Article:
With an upcoming version of Firefox set to warn users when they’re browsing on a site without SSL encryption enabled, I figured it wouldn’t hurt to get it all set up for this domain - kindofblue.com - as an experiment. I knew that with Let’s Encrypt, the SSL certificates are free. It just requires a bit of work to get them set up.

Luckily, at DigitalOcean - where I host this site/domain - they have this handy guide for getting HTTPS set up with LetsEncrypt (for Ubuntu Linux). Since I’m using the same HTTP server (nginx), I was able to follow along without needing any extra help.

I did have to adjust my DNS setup at Namecheap, since I had a wildcard (*) catch-all domain record. Once all I had was my necessary DNS entries (minus the wildcard), I followed along with the instructions pretty much as given.

Here’s the quick version of the setup instructions:

# add certbot repository
sudo add-apt-repository ppa:certbot/certbot

# update package list
sudo apt-get update

# install the python certbot client
sudo apt-get install python-certbot-nginx

Next, make sure that you have an nginx configuration file with the proper domains listed. In my case it was in the file /etc/nginx/sites-available/kindofblue.com where the config included:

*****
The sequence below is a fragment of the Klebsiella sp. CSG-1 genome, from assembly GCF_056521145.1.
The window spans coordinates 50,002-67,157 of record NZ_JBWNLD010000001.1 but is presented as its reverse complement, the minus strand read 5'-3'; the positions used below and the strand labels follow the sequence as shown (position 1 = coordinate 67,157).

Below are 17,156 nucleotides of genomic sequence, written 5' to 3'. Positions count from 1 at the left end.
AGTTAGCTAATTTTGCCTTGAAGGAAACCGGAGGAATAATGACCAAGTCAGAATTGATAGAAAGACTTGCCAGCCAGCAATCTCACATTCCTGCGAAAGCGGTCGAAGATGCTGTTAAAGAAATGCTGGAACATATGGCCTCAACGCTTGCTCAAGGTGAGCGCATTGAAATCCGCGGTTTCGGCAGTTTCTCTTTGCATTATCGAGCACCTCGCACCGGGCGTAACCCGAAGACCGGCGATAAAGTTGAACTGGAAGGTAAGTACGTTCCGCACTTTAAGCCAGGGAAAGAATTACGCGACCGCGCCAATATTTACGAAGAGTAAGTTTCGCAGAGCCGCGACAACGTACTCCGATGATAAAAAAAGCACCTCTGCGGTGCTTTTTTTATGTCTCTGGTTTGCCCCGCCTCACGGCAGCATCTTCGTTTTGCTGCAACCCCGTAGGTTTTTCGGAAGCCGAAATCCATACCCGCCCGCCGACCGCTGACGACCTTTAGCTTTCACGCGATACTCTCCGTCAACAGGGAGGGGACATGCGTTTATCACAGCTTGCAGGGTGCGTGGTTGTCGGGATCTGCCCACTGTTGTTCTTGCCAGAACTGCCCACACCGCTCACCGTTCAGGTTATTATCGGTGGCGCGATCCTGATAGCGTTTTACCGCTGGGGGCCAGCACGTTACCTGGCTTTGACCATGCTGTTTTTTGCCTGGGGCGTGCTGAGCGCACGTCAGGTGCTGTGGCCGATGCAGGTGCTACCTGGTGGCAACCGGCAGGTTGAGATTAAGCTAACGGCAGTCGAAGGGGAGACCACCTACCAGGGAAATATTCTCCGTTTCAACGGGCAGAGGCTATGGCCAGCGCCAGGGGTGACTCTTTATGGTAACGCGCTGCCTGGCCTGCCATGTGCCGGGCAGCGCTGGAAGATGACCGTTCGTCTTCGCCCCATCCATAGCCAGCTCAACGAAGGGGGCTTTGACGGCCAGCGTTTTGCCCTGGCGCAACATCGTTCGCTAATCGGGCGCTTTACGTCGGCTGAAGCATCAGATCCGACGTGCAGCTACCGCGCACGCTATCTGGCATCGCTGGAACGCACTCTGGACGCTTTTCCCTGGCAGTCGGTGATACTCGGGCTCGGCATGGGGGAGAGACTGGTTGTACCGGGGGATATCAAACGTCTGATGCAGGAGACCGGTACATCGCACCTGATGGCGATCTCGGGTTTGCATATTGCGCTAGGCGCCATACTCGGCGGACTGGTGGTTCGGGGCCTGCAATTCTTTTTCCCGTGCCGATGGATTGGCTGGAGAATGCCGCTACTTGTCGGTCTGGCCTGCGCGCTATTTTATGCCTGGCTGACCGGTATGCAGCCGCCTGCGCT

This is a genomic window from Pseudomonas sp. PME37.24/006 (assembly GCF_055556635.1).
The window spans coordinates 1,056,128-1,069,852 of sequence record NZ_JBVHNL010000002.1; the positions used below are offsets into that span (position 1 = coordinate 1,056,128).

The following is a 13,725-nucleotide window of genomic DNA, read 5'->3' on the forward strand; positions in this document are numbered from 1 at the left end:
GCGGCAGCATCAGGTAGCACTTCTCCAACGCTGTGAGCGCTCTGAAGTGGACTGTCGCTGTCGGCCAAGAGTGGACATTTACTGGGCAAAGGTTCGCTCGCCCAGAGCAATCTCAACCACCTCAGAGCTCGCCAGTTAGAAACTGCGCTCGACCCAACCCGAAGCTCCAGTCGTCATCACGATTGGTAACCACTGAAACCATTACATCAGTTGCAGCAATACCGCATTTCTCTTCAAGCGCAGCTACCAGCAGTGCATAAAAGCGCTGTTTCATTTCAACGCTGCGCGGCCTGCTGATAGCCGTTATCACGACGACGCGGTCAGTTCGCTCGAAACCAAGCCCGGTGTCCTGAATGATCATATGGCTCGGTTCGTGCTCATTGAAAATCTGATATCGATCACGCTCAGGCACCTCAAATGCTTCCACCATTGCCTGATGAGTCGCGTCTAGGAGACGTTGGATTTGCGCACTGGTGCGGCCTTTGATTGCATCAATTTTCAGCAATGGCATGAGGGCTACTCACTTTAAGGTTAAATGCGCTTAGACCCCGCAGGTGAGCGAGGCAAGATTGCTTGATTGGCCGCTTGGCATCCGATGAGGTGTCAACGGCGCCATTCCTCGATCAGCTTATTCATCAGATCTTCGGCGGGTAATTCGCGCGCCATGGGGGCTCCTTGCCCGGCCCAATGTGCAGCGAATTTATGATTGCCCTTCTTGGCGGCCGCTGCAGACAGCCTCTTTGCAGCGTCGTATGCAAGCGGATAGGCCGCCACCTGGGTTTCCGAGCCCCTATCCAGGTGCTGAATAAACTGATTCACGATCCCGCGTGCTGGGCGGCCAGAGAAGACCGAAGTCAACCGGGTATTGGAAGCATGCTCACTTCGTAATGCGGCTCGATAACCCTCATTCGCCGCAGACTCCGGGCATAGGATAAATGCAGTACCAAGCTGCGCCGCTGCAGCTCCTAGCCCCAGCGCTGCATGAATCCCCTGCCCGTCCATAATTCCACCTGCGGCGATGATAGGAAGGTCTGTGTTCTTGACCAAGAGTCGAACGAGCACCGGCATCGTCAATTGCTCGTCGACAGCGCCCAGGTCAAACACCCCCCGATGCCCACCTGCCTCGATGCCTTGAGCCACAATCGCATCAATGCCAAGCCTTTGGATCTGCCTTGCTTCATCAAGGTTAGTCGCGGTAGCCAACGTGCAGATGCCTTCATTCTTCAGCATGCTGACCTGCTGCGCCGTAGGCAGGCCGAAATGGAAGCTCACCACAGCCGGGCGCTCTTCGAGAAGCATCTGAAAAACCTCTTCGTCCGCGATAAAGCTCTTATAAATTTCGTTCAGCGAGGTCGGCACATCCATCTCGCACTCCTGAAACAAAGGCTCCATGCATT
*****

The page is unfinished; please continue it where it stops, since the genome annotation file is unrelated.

server {
  server_name kindofblue.com www.kindofblue.com;

They then explain to make sure that if you’re using a firewall, to allow both HTTP and HTTPS traffic through. Their example is with the ufw utility, but I double checked that I’m allowing both kinds of traffic through with the firewall I’m using, iptables:

$ sudo iptables -L
Chain INPUT (policy ACCEPT)
target     prot opt source               destination
ACCEPT     tcp  --  anywhere             anywhere             tcp dpt:http
ACCEPT     tcp  --  anywhere             anywhere             tcp dpt:https

We now need to get a certificate using the certbot client (again, using my own domain as example):

sudo certbot --nginx -d kindofblue.com -d www.kindofblue.com

You’ll be asked a few questions, but the process is quite quick. When it asks for the HTTPS settings, I asked it to make all non-HTTPS requests redirect to the HTTPS domain. If you look in your appropriate nginx configuration file, it should look like this:

# Redirect non-https traffic to https
if ($scheme != "https") {
  return 301 https://$host$request_uri;
} # managed by Certbot

If that section is still commented out, then you’ll need to uncomment and then restart nginx with: sudo service nginx restart

Once that’s done, and there were no hiccups in any of the steps above, you should now be serving your site securely. So now, this blog is now served only over HTTPS! This was so much easier than I had expected it to be. And as a part of the certbot setup, it installs a recurring task to update the certificate when needed - since Let’s Encrypt certs only last for 3 months at a time.

Once I get everything set up and going with Lists of Bests, then I’ll sort of know what I’m doing.